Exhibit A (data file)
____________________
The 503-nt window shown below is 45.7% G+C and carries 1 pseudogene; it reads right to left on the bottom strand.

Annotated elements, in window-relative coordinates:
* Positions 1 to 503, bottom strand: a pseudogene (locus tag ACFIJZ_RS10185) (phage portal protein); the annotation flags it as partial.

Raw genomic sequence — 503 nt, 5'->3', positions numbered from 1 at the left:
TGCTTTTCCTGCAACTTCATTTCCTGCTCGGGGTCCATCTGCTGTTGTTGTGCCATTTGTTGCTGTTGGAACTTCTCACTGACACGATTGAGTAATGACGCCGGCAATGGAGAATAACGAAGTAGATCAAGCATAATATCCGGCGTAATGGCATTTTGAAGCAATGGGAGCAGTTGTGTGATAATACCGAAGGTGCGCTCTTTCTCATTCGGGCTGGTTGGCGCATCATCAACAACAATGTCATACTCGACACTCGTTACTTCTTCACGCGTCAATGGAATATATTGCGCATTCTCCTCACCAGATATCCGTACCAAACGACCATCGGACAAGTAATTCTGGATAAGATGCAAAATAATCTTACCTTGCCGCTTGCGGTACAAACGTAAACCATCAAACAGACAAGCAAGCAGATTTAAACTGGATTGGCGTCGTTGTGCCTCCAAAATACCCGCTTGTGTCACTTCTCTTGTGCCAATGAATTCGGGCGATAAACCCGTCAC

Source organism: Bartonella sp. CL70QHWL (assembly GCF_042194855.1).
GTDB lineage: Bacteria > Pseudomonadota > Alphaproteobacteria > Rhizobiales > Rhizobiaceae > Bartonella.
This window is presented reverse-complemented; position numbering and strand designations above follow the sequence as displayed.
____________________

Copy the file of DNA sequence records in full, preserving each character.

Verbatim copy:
The 503-nt window shown below is 45.7% G+C and carries 1 pseudogene; it reads right to left on the bottom strand.

Annotated elements, in window-relative coordinates:
* Positions 1 to 503, bottom strand: a pseudogene (locus tag ACFIJZ_RS10185) (phage portal protein); the annotation flags it as partial.

Raw genomic sequence — 503 nt, 5'->3', positions numbered from 1 at the left:
TGCTTTTCCTGCAACTTCATTTCCTGCTCGGGGTCCATCTGCTGTTGTTGTGCCATTTGTTGCTGTTGGAACTTCTCACTGACACGATTGAGTAATGACGCCGGCAATGGAGAATAACGAAGTAGATCAAGCATAATATCCGGCGTAATGGCATTTTGAAGCAATGGGAGCAGTTGTGTGATAATACCGAAGGTGCGCTCTTTCTCATTCGGGCTGGTTGGCGCATCATCAACAACAATGTCATACTCGACACTCGTTACTTCTTCACGCGTCAATGGAATATATTGCGCATTCTCCTCACCAGATATCCGTACCAAACGACCATCGGACAAGTAATTCTGGATAAGATGCAAAATAATCTTACCTTGCCGCTTGCGGTACAAACGTAAACCATCAAACAGACAAGCAAGCAGATTTAAACTGGATTGGCGTCGTTGTGCCTCCAAAATACCCGCTTGTGTCACTTCTCTTGTGCCAATGAATTCGGGCGATAAACCCGTCAC

Source organism: Bartonella sp. CL70QHWL (assembly GCF_042194855.1).
GTDB lineage: Bacteria > Pseudomonadota > Alphaproteobacteria > Rhizobiales > Rhizobiaceae > Bartonella.
This window is presented reverse-complemented; position numbering and strand designations above follow the sequence as displayed.